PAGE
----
How do cats get roundworms?

Domestic and feral cats get roundworms by ingesting the eggs. They ingest eggs in various ways, perhaps by being in contact with soil which contains the eggs. The eggs are picked up by their paws which they then lick when they groom themselves. Another way that cats get roundworms is by eating a host such as a beetle or rodent which has acquired the encysted larvae in its tissue i.e. inside the body. Other hosts might be earthworms, cockroaches and birds. My research indicates that flies are not hosts to roundworm larvae. I wonder, however, if it is possible for a roundworm cyst to be on the outside of a fly, attached to a fly because the fly has been on the faeces of an animal that passed the larvae?

Roundworm
Roundworm. Image: PoC.
Two useful tags. Click either to see the articles: Toxic to cats | Dangers to cats

Once the encysted larvae are ingested by the cat they are released into the cat’s digestive tract. The eggs hatch from the cyst. “Encysted” means encased or enclosed in a cyst and the word “cyst” means, in this context, a tough protected capsule which encloses the lava of a parasitic worm.

Roundworms are called ascarids by scientists. They are the most common worm parasite in cats. The larvae of the roundworm Toxocara cati can can migrate inside the cat’s body. The larvae are carried to the lungs in the bloodstream. They are mobile inside the bloodstream and crawl up the trachea where they are swallowed. This may cause the cat cough and gag. They return to the intestines and develop into adults. This happens in kittens.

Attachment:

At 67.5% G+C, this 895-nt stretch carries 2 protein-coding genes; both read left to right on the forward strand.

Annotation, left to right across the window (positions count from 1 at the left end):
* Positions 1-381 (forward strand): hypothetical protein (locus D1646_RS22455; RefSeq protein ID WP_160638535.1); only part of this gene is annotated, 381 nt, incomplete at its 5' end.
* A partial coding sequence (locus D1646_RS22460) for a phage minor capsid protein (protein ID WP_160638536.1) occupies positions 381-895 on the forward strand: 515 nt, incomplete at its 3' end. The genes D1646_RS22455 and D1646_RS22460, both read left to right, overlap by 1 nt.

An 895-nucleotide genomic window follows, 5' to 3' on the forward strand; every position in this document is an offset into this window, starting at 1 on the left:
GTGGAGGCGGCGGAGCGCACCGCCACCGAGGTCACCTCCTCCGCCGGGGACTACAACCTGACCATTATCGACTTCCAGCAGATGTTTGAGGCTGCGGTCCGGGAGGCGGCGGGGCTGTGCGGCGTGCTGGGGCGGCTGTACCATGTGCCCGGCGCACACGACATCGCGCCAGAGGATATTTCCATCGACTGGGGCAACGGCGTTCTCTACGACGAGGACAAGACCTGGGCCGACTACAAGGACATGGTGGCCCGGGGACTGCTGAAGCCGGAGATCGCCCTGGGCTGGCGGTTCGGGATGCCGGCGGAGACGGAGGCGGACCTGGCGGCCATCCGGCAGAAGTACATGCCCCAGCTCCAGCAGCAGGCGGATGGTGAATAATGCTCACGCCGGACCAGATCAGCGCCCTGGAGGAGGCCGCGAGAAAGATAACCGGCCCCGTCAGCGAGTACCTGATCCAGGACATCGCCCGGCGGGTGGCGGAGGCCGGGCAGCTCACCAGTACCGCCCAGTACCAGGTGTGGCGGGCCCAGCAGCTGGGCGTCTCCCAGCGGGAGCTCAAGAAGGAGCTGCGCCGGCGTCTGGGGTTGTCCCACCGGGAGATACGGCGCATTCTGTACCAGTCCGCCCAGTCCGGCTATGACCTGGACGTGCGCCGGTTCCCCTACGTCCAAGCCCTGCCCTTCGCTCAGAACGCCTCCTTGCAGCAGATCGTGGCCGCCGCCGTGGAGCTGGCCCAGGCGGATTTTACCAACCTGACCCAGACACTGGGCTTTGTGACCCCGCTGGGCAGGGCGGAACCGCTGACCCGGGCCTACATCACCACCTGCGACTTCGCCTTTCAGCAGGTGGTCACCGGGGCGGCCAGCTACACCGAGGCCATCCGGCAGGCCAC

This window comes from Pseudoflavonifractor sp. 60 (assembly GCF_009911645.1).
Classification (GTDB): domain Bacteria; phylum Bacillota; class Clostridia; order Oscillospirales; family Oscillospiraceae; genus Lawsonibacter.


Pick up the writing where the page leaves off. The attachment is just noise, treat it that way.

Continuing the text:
During lactation of a queen (the mother cat) dormant larvae of Toxocara cati (feline roundworm) are released and they re-enter the circulation and are transmitted to her kittens in her milk. This is the major way that kittens become infested with this parasite. The larvae are present in the mother’s mammary glands. Kittens can also acquire the disease in the same way that adults do.

Kitten and mother should be dewormed starting about three weeks of age because even if there are no larvae in her faeces it does not mean that she has not got roundworms.

A less common roundworm infestation in cats is the species Toxascaris leonina. This species does not pass in a mother’s milk into her kittens but is acquired in the same way as the other species namely by ingesting the eggs or by eating infected animals. Clearly, a cat who lives indoors and outdoors and likes to hunt is far more likely to acquire this parasite.

A heavy infestation in kittens can cause severe illness or death. They become thin and pot-bellied. They may cough or vomit, are anaemic and have diarrhoea. They may develop pneumonia when the worms migrate from the blood vessels to the air sacs in the lungs.

Roundworms look like white earthworms or strands of spaghetti but they are alive and moving.

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